A data-driven broker selection tool demonstrates a process-driven, quantitative approach to execution performance measurement.
As the implementation date for Markets in Financial Instruments Directive (MiFID) II fast approaches, regulators are sending a clear message to the investment community: Make sure that you perform robust analysis of the effectiveness of your order execution arrangements.
This should come as no surprise. As part of the FCA’s 2014 Thematic Review TR14/13, the U.K. regulator expressed its withering assessment that “most firms lacked effective monitoring capability to identify best execution failures or poor client outcomes,” a requirement of MiFID II. The FCA went on to demand that “firms must take action to ensure that their monitoring is helping to deliver best execution for clients on a consistent basis.”
In short, the requirement to implement regular, effective monitoring is clear and unambiguous. The more pressing question, then, becomes one of approach—how to ensure that the monitoring process deployed will meet MiFID II’s standard of taking “all sufficient steps to obtain … the best possible result for their clients.”
To address these new higher standards, an acceptable monitoring process should combine at least the following aspects:
- It should employ data-driven quantitative approaches
- The data should be sufficiently clean and structured in a way that readily allows for analysis and consolidation
- The data collected should be unbiased, allowing for direct comparisons of execution quality
- The monitoring process should be ongoing and repeated regularly
Using a data-driven selection tool
One approach to helping meet the monitoring challenge involves decoupling the selection of an execution strategy from the selection of a broker. Under this method, a buy-side trader would retain focus on strategy selection (VWAP, VP, IS, etc.) while the choice of execution broker is determined by preconfigured allocation percentages.
Because the allocation a broker receives is driven by the broker’s target percentage of orders (and not other considerations), the execution sample should be less prone to bias in its composition. Assuming enough flow is sent, all brokers should receive a representative sample of orders spanning different liquidity profiles, volatility groups, spreads, industry sectors and countries. This would provide a better foundation for comparing execution quality among brokers.
A data-driven broker selection tool is designed to be the infrastructure component that manages the transmission of orders to execution brokers in line with allocation targets. It consists of a database of historical order allocations and fills, a network providing connectivity to execution brokers, and the algorithm for determining to which broker a new order will be sent. Additionally, by serving as a centralised hub through which order executions flow, this tool naturally functions as a repository for collecting the resulting execution data in a standardised format.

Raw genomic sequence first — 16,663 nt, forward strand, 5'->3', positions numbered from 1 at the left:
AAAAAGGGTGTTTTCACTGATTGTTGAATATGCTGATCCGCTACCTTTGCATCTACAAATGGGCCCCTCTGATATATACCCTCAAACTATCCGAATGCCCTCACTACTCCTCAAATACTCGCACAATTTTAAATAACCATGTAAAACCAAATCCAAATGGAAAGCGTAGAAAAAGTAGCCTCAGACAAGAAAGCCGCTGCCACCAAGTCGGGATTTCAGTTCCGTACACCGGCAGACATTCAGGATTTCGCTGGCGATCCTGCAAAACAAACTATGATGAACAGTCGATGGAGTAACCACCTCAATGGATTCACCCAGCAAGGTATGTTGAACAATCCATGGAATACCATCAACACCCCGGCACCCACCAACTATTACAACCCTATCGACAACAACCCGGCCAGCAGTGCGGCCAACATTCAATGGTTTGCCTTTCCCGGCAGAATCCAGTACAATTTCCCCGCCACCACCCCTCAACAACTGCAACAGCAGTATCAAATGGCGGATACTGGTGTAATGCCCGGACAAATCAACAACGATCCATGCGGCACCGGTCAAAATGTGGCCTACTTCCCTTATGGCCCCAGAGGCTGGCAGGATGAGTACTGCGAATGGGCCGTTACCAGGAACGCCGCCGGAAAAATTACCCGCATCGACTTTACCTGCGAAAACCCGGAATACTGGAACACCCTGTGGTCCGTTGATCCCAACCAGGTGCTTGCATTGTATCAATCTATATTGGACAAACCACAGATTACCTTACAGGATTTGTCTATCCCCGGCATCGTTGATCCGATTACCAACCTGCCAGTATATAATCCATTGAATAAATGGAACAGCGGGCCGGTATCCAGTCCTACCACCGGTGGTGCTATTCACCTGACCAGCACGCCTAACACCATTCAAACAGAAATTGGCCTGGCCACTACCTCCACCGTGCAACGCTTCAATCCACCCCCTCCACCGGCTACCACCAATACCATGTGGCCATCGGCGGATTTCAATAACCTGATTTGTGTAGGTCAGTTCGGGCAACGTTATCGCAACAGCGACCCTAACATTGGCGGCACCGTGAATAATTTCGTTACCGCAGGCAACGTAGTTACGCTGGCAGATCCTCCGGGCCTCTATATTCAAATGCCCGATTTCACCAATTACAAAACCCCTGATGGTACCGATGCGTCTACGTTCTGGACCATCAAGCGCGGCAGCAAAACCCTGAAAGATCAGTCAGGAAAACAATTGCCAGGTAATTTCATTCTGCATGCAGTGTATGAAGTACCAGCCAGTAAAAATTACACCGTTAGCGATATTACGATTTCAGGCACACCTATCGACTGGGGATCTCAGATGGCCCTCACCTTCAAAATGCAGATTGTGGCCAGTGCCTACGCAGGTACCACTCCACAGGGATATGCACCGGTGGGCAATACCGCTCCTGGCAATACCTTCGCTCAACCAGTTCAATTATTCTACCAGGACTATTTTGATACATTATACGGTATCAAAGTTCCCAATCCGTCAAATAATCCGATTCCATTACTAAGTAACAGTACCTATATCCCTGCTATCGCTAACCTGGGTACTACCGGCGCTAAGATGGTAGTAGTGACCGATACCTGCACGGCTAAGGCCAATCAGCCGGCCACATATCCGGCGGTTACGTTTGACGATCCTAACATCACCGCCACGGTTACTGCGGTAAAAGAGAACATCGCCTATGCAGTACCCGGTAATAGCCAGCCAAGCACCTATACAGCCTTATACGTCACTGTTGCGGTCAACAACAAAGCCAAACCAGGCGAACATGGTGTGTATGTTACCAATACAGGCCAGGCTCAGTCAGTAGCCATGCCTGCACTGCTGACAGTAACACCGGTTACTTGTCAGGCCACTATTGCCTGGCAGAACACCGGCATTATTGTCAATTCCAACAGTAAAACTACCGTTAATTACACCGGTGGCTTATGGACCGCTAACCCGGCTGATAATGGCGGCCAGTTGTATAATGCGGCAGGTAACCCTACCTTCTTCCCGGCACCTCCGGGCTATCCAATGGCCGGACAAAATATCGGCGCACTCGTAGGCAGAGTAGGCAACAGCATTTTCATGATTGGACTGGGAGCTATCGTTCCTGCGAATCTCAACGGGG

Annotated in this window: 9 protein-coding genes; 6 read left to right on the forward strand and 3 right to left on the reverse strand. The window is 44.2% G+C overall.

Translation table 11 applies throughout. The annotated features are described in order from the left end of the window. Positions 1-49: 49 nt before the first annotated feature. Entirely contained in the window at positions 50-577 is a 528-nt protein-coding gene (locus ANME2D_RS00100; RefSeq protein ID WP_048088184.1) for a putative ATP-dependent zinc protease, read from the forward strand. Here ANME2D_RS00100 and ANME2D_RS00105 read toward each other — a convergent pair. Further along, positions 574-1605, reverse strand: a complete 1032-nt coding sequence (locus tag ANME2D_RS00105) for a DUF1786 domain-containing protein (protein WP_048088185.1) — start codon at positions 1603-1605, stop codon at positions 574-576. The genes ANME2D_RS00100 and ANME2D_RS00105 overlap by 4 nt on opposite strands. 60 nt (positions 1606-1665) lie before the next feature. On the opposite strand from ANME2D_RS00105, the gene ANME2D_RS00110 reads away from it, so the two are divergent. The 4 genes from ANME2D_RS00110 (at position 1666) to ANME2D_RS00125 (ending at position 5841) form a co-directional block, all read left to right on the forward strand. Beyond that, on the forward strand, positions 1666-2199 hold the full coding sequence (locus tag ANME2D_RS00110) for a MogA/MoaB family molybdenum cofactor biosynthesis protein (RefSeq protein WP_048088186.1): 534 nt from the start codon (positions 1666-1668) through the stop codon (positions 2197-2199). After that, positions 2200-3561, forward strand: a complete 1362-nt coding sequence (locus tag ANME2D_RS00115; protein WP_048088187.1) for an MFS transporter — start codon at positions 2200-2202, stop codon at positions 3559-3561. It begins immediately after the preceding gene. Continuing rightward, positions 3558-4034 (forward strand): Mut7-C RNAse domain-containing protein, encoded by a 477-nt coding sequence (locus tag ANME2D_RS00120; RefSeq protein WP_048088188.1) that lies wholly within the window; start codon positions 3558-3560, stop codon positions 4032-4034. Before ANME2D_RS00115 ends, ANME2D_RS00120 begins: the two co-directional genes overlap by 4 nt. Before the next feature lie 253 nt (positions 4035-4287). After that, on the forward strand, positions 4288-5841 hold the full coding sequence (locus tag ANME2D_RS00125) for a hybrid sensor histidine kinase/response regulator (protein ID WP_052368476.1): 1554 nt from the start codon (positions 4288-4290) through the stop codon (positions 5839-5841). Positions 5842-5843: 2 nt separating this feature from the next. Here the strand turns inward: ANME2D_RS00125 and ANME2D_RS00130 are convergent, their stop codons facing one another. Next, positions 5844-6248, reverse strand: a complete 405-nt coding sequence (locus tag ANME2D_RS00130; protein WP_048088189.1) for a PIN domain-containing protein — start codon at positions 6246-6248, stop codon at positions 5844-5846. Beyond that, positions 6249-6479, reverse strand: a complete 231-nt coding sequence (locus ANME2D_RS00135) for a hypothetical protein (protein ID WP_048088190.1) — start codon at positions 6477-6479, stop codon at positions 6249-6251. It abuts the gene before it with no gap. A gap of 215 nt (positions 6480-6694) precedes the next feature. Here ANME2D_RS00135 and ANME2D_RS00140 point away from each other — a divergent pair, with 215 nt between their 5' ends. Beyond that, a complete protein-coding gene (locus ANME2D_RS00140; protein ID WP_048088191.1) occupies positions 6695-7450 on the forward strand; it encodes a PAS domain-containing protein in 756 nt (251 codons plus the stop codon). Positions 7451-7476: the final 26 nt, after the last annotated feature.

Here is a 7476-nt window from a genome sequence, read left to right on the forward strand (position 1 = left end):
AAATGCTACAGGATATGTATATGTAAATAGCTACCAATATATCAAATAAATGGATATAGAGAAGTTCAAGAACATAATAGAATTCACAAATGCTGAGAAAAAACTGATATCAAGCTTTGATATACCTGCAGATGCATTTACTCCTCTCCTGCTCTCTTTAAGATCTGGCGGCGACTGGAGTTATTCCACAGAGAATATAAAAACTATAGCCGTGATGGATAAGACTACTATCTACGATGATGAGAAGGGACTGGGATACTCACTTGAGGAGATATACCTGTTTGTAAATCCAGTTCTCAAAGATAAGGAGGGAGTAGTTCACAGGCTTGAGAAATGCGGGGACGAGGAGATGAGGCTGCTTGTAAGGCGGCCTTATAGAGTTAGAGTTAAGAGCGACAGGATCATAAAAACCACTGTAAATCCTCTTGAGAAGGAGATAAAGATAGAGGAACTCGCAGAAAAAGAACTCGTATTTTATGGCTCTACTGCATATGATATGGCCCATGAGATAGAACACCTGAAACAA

In the context of ITG’s data-driven broker selection tool, Algo Wheel, the allocation algorithm is driven exclusively by percentage targets explicitly set by the investment manager (e.g., 10% to Broker A, 8% to Broker B, etc.) These targets can be updated at any time, and it is up to investment managers to decide how often they wish to analyse execution performance and potentially update broker allocations within the algorithm.
A data-driven broker selection tool is not necessarily touted as a turnkey solution to automate and analyse all execution performed by an investment manager. Different orders require different levels of attention. In the case of illiquid securities or difficult markets, taking “all sufficient steps” may require a much more hands-on approach to order execution.
Instead, the selection tool is commonly used to assess the quality of execution for orders that do not require the careful attention of the buy-side trader. Depending on factors such as portfolio concentration, institutional versus retail client base, investment style and inflow/redemption activity, the proportion of orders that fit the mold for a selection tool will vary.
For some managers, appropriate orders will account for a small proportion of orders and the tool may be of limited benefit. However, for managers whose daily flows significantly feature uncomplicated orders, the broker selection tool potentially delivers better workflow efficiency and execution monitoring.
Moreover, its implementation demonstrates a process-driven, quantitative approach to execution performance measurement. Judging from the language surrounding MiFID II, that is something the industry can expect regulators to focus on beginning 3 January, 2018.
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